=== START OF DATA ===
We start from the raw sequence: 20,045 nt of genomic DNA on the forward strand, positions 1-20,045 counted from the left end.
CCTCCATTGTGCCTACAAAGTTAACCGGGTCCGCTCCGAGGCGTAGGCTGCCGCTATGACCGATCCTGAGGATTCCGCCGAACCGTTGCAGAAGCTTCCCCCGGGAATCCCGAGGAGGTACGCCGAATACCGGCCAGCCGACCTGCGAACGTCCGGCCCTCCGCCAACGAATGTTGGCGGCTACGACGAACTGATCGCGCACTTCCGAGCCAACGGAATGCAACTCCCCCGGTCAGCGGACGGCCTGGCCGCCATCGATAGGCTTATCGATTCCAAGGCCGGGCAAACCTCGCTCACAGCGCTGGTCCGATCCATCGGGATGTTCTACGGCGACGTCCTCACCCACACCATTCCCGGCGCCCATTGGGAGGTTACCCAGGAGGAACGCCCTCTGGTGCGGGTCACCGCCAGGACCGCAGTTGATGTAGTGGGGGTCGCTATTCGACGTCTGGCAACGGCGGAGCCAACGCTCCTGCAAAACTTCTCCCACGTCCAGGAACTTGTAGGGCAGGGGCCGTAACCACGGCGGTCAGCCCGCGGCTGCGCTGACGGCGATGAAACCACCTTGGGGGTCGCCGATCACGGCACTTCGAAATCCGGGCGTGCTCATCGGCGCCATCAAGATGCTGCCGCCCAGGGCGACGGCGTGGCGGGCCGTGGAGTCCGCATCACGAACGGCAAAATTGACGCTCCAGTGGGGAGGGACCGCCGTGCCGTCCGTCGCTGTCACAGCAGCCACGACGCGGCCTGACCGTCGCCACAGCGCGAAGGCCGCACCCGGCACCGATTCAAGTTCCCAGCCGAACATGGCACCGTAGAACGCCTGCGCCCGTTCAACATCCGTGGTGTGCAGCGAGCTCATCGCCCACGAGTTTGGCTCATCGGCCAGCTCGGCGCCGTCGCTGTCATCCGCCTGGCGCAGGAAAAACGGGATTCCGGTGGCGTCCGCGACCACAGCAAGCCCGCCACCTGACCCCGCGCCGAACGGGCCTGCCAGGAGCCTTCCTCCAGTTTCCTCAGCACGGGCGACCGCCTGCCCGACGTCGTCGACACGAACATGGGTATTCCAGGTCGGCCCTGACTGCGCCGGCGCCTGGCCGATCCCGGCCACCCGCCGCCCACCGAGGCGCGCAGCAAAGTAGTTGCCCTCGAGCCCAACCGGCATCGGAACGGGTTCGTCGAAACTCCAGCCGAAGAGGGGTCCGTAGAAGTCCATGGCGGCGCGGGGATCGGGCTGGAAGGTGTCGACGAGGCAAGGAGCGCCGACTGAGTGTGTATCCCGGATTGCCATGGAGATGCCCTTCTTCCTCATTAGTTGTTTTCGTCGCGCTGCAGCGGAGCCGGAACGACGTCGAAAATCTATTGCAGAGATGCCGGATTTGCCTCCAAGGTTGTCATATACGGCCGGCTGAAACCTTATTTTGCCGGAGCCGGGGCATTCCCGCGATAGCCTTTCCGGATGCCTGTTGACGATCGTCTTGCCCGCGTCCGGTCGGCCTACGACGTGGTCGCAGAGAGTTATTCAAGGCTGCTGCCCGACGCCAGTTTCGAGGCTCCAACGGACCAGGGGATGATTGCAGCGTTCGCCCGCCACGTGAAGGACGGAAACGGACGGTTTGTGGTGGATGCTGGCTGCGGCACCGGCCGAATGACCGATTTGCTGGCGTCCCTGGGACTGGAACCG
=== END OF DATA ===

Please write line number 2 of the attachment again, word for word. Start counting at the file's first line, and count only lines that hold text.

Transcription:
CCTCCATTGTGCCTACAAAGTTAACCGGGTCCGCTCCGAGGCGTAGGCTGCCGCTATGACCGATCCTGAGGATTCCGCCGAACCGTTGCAGAAGCTTCCCCCGGGAATCCCGAGGAGGTACGCCGAATACCGGCCAGCCGACCTGCGAACGTCCGGCCCTCCGCCAACGAATGTTGGCGGCTACGACGAACTGATCGCGCACTTCCGAGCCAACGGAATGCAACTCCCCCGGTCAGCGGACGGCCTGGCCGCCATCGATAGGCTTATCGATTCCAAGGCCGGGCAAACCTCGCTCACAGCGCTGGTCCGATCCATCGGGATGTTCTACGGCGACGTCCTCACCCACACCATTCCCGGCGCCCATTGGGAGGTTACCCAGGAGGAACGCCCTCTGGTGCGGGTCACCGCCAGGACCGCAGTTGATGTAGTGGGGGTCGCTATTCGACGTCTGGCAACGGCGGAGCCAACGCTCCTGCAAAACTTCTCCCACGTCCAGGAACTTGTAGGGCAGGGGCCGTAACCACGGCGGTCAGCCCGCGGCTGCGCTGACGGCGATGAAACCACCTTGGGGGTCGCCGATCACGGCACTTCGAAATCCGGGCGTGCTCATCGGCGCCATCAAGATGCTGCCGCCCAGGGCGACGGCGTGGCGGGCCGTGGAGTCCGCATCACGAACGGCAAAATTGACGCTCCAGTGGGGAGGGACCGCCGTGCCGTCCGTCGCTGTCACAGCAGCCACGACGCGGCCTGACCGTCGCCACAGCGCGAAGGCCGCACCCGGCACCGATTCAAGTTCCCAGCCGAACATGGCACCGTAGAACGCCTGCGCCCGTTCAACATCCGTGGTGTGCAGCGAGCTCATCGCCCACGAGTTTGGCTCATCGGCCAGCTCGGCGCCGTCGCTGTCATCCGCCTGGCGCAGGAAAAACGGGATTCCGGTGGCGTCCGCGACCACAGCAAGCCCGCCACCTGACCCCGCGCCGAACGGGCCTGCCAGGAGCCTTCCTCCAGTTTCCTCAGCACGGGCGACCGCCTGCCCGACGTCGTCGACACGAACATGGGTATTCCAGGTCGGCCCTGACTGCGCCGGCGCCTGGCCGATCCCGGCCACCCGCCGCCCACCGAGGCGCGCAGCAAAGTAGTTGCCCTCGAGCCCAACCGGCATCGGAACGGGTTCGTCGAAACTCCAGCCGAAGAGGGGTCCGTAGAAGTCCATGGCGGCGCGGGGATCGGGCTGGAAGGTGTCGACGAGGCAAGGAGCGCCGACTGAGTGTGTATCCCGGATTGCCATGGAGATGCCCTTCTTCCTCATTAGTTGTTTTCGTCGCGCTGCAGCGGAGCCGGAACGACGTCGAAAATCTATTGCAGAGATGCCGGATTTGCCTCCAAGGTTGTCATATACGGCCGGCTGAAACCTTATTTTGCCGGAGCCGGGGCATTCCCGCGATAGCCTTTCCGGATGCCTGTTGACGATCGTCTTGCCCGCGTCCGGTCGGCCTACGACGTGGTCGCAGAGAGTTATTCAAGGCTGCTGCCCGACGCCAGTTTCGAGGCTCCAACGGACCAGGGGATGATTGCAGCGTTCGCCCGCCACGTGAAGGACGGAAACGGACGGTTTGTGGTGGATGCTGGCTGCGGCACCGGCCGAATGACCGATTTGCTGGCGTCCCTGGGACTGGAACCG